AT RANDOM: We can’t be silent

All of us have a duty to speak out when basic human rights are threatened.

Richard Rolke is the senior news reporter at The Morning Star.

Richard Rolke is the senior news reporter at The Morning Star.

Last Friday, President Donald Trump inked two executive orders one that prevents refugees from entering the U.S. for 120 days while the other keeps individuals from seven nations out for three months.

Protests immediately erupted as did legal challenges. Confusion reigned at airports across the U.S. and around the globe.

Of course many people speaking out against Trump didn’t want him as president to start with so those in his camp are describing the protesters’ actions as self-serving and, to some extent, that’s likely the case. However, the perception that so-called bleeding heart liberals don’t understand what Trump has done or are naive about the threats of the world should be challenged.

Some point out that Trump hasn’t initiated a ban against Muslims because the executive order doesn’t mention a specific religion. But let’s call a spade a spade all seven nations identified are predominantly Muslim.

Trump has stated that the restrictions on entry into the U.S. are necessary for “extreme vetting.” Now there is absolutely nothing wrong with ensuring security measures are in place to stop potential acts of terrorism. But wouldn’t it make more sense to scrutinize those individuals believed to be radicalized instead of tarring entire nationalities with the same brush? There are lots of good people from Iran, Iraq, Syria and the other places. They don’t all have bombs strapped to their chests.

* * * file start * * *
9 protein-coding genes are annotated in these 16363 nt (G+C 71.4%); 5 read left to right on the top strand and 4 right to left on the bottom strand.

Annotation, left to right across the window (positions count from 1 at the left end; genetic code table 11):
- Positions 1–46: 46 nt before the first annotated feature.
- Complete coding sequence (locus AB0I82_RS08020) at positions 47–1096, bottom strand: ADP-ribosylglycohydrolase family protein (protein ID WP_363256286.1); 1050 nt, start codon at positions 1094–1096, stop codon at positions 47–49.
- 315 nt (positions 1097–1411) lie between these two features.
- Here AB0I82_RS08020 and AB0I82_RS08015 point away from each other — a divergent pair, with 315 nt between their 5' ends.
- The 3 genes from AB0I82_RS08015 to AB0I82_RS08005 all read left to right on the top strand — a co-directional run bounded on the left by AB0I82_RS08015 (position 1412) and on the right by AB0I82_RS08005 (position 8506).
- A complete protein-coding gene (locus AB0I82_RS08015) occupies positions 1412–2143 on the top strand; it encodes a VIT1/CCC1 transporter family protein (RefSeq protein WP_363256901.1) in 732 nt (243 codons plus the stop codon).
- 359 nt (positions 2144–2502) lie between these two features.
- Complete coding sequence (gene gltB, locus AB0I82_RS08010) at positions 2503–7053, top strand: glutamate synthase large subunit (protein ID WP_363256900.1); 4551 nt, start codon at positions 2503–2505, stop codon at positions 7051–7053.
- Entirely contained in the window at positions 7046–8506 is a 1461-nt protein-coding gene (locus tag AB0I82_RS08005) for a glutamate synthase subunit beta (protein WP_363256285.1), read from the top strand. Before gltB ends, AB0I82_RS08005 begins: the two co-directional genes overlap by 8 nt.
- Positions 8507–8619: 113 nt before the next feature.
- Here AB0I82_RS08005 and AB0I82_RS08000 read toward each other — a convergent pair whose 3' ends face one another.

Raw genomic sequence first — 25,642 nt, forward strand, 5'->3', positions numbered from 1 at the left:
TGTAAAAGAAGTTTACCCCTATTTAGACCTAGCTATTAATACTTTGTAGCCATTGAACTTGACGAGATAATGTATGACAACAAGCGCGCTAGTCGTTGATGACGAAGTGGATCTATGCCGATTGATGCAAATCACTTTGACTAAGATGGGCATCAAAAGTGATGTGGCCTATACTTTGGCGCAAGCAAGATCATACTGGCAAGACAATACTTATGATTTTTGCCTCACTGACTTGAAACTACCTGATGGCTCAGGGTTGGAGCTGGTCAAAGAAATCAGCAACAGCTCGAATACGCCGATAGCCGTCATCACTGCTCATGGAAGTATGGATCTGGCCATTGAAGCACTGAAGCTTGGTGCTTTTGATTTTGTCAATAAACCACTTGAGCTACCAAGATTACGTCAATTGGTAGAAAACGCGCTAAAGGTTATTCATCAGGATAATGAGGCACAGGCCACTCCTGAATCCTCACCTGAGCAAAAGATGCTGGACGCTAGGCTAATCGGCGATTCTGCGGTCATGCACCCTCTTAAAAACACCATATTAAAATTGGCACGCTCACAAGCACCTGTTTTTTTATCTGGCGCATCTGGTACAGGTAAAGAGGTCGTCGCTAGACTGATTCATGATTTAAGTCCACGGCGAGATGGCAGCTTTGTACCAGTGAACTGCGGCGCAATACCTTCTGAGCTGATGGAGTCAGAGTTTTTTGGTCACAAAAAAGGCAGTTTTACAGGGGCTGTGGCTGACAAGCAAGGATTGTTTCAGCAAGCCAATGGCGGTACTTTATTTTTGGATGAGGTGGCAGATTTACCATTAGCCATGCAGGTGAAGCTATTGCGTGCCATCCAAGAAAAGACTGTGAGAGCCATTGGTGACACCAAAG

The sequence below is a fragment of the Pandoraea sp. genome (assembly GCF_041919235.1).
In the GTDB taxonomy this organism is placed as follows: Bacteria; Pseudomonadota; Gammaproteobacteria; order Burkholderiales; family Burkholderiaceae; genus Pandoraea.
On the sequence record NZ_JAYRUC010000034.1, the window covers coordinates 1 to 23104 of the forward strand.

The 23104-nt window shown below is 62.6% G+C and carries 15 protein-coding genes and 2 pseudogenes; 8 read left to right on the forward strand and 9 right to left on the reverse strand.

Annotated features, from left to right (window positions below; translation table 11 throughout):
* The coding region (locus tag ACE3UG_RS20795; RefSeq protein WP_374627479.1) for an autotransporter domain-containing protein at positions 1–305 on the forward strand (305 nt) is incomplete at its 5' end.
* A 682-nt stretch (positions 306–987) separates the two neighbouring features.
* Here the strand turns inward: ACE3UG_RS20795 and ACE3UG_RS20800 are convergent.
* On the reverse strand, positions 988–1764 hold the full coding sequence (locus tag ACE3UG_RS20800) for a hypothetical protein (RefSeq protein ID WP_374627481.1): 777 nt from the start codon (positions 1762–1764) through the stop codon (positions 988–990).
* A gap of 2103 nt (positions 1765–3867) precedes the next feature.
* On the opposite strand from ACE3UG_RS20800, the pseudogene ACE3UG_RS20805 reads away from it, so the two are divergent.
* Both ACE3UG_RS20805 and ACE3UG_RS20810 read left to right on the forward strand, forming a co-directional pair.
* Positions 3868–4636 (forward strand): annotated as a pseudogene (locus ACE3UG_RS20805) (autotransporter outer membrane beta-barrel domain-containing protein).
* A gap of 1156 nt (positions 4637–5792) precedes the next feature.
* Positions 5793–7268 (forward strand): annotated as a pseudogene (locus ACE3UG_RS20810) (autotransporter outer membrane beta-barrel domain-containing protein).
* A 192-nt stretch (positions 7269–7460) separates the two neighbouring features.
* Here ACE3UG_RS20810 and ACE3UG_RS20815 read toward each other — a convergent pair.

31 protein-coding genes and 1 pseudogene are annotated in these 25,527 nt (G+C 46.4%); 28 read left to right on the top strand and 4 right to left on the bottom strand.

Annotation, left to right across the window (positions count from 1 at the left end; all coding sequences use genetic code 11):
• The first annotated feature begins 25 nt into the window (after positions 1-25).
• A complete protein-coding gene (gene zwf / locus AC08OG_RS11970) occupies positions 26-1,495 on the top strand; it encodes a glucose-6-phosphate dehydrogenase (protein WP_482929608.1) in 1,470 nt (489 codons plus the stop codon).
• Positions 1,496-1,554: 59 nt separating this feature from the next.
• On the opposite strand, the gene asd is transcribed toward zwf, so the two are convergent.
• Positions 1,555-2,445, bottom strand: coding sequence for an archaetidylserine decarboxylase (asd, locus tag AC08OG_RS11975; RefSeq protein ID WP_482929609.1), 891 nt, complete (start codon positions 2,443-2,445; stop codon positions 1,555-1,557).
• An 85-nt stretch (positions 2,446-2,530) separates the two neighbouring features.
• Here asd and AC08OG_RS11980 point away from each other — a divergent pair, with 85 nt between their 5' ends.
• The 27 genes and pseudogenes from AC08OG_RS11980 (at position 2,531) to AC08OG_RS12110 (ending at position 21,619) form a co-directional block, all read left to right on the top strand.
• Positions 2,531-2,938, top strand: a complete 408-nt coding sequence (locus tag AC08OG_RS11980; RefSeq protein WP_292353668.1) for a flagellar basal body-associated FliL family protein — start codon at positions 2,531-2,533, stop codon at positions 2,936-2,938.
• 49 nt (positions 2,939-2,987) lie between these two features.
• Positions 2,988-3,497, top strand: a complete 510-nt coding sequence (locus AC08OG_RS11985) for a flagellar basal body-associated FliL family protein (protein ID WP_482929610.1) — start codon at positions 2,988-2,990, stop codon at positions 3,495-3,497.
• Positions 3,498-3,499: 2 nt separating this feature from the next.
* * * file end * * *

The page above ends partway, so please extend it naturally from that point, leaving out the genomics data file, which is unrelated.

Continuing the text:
Some on Facebook have accused liberals and the media of having short-term memory because Barack Obama did exactly the same thing as Trump in 2011. However, the Chicago Tribune states that what Obama actually did was stop processing Iraq refugees for six months because two refugees had targeted U.S. troops with roadside bombs in Iraq. The situations can’t be compared.

Others keep wondering why Canadians are interfering in an internal American matter. But the reality is that Trump’s policies could impact Canadians originally from those seven nations wanting to travel to the U.S. Also, and most importantly, human rights know no borders or political ideologies. All of us have a duty to speak out when basic human rights are threatened. And before you think I’m on an anti-American tirade, I would expect the world to keep Canada honest when it comes to human rights, whether it’s our poor relationship with First Nations or the preoccupation of some elected officials with what women wear or Canadian values, whatever those are.

Over the weekend, the words of Martin Niemoller came to mind, and particularly after six people were killed at a Quebec mosque Sunday.

A Lutheran pastor, Niemoller openly challenged Germany’s government in the 1930s. He is best known for the following poem:

“First they came for the socialists, and I did not speak out because I was not a socialist.

“Then they came for the trade unionists, and I did not speak out because I was not a trade unionist.

“Then they came for the Jews, and I did not speak out because I was not a Jew.

“Then they came for me and there was no one left to speak for me.”

Now I am not linking what’s going on in the U.S. with Nazi Germany but it’s always important for us to remain vigilant with our civil liberties. We can’t take anything for granted.